Monday, November 23, 2009

Doing It Yourself

Let's be honest. In Dental School, you end up doing a lot of ticky tack tasks that no practicing dentist would ever do. For example, setting up the operatory is a time consuming task, and let's not even get into cleaning up afterwards. I probably spend a good hour out of ever day setting-up and cleaning up, and this is only for TWO patients.

The obvious aside, what about lab work? Most general dentists aren't mounting every case on the articulator or waxing up crowns. I don't know many that even set the denture teeth either - yet we do it as students. I'm glad we do, because you need to know what good is.

Now the point I'm getting at is that it becomes quite easy to get lazy and complacent. Simply assume the lab can do everything. This is ok sometimes, but every now and again we get a situation that requires some improvisation.

So here is my case. I get a patient on public aid that simply can't afford the partial she desperately needs (missing 7-10). She eventually plans on getting the partial but needs more time to save up.

Clearly that is a space that most people would like to have filled up ASAP. So at the college, we require that the patient's balance be UNDER 100$ before we send anything out to the lab. As soon as I prep rest seats, the partial will be charged (and it costs 600$). She needs other work as well that is not covered so we are looking at a couple months before I even start the partial.

So our options:
1) Do nothing, let this lady walk around like this trying to get a job
2) Send to the lab for an interim partial
3) Make the temp myself (flipper)

I had attempted to make a flipper last summer and while I thought it went pretty terribly, the patient never came back (which is actually a complement in this case).

So the flipper is generally made to replace ONE, count em' ONE tooth. If I send to the lab, it will cost her about 300. If I make it, it costs 160. Given financial limitations and my desire to learn - I decided to get a little crazy and attempt to replace the 4 most esthetically important teeth in the entire mouth.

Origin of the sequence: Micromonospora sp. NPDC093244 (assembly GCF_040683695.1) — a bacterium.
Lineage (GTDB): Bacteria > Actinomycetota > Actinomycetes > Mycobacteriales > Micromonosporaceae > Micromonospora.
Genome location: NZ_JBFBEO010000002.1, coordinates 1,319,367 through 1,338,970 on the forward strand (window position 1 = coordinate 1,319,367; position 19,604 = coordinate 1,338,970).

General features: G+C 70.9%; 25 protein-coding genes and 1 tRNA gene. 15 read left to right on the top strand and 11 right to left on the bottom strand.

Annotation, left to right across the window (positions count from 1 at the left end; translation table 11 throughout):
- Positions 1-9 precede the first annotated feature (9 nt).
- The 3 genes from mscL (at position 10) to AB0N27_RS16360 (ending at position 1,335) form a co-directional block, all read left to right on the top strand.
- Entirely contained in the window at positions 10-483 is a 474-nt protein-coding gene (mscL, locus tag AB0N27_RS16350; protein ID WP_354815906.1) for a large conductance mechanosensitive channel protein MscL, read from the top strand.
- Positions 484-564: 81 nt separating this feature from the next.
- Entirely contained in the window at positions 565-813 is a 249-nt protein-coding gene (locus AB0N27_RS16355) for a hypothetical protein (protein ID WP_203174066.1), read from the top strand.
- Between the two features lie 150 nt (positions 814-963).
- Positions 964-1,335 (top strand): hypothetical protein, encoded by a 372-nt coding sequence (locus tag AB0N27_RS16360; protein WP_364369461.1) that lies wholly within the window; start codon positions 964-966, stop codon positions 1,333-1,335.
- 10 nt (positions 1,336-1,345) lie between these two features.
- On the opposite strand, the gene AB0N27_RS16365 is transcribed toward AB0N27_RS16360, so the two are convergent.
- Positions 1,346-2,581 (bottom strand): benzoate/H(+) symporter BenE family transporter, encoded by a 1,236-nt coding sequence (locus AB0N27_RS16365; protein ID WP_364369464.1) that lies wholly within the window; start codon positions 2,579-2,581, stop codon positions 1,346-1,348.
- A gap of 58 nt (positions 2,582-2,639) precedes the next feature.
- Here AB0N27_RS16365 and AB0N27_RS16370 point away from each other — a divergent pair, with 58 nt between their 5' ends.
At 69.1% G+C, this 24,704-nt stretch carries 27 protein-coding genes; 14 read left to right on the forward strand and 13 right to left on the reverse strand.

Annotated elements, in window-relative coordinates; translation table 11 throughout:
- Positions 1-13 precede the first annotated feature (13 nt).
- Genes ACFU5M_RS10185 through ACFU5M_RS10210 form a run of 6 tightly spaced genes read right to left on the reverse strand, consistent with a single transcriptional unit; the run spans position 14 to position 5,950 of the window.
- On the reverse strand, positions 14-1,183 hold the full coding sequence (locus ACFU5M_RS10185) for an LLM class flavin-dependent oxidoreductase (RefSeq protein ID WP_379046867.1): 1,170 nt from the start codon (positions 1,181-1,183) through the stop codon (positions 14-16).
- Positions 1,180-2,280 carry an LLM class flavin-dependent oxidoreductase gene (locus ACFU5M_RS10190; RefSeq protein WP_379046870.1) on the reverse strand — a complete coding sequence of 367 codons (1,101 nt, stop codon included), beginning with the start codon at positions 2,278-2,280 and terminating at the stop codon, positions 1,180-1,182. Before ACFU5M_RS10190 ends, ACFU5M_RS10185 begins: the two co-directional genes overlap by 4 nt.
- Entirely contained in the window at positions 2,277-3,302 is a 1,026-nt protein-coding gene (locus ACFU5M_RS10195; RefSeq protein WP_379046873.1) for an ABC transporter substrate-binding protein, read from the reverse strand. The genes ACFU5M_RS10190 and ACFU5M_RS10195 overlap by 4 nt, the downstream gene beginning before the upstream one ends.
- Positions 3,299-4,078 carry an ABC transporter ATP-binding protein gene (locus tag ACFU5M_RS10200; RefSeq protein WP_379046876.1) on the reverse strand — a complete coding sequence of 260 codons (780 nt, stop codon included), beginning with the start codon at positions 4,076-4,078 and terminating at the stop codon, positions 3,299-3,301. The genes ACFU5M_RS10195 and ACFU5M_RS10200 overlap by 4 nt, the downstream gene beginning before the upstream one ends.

Here it is after about an hour of work and one helluva a time getting it off the cast. She has all of her posterior teeth, so I decided to go without wires.

Now I will be the first to admit that the gingival shade sucks. In my defense, that is really the only color we have to work with in the lab. This is also supposed to be TEMPORARY. I needed to bring the acrylic buccally for a little extra retention. I would not have been comfortable attempting to have those teeth blend into the natural gum line. Again though, considering I couldn't even fix a toilet prior to dental school, I was pretty damn happy with this result. It looks even better far away.

Her voice didn't change at all after a few adjustments but she does use just a touch of denture adhesive. I probably could have used some wires but I used them last time and wanted to try one without.

This post is not to toot my own horn but rather to emphasize how much you can change someone's life by taking the route less traveled. I will never become a prosthodontist, but I would like to think I can help when the easy lab option is not possible. I delivered this thing in september and it is still holding out great. She is interviewing for jobs now and we will hopefully get her partial going early next semester.

With all that said, making your own temps is pretty time consuming. We were never taught this in the pre-clinic so you end up with a little trial and error. With that said, this result completely trumps my first attempt (which I wish I had pictures of) and was quite honestly, a far more difficult case.

Will I be making my own interim partials all the time? Of course not, but it feels good to know I can should the need the arise.

Happy thanksgiving all!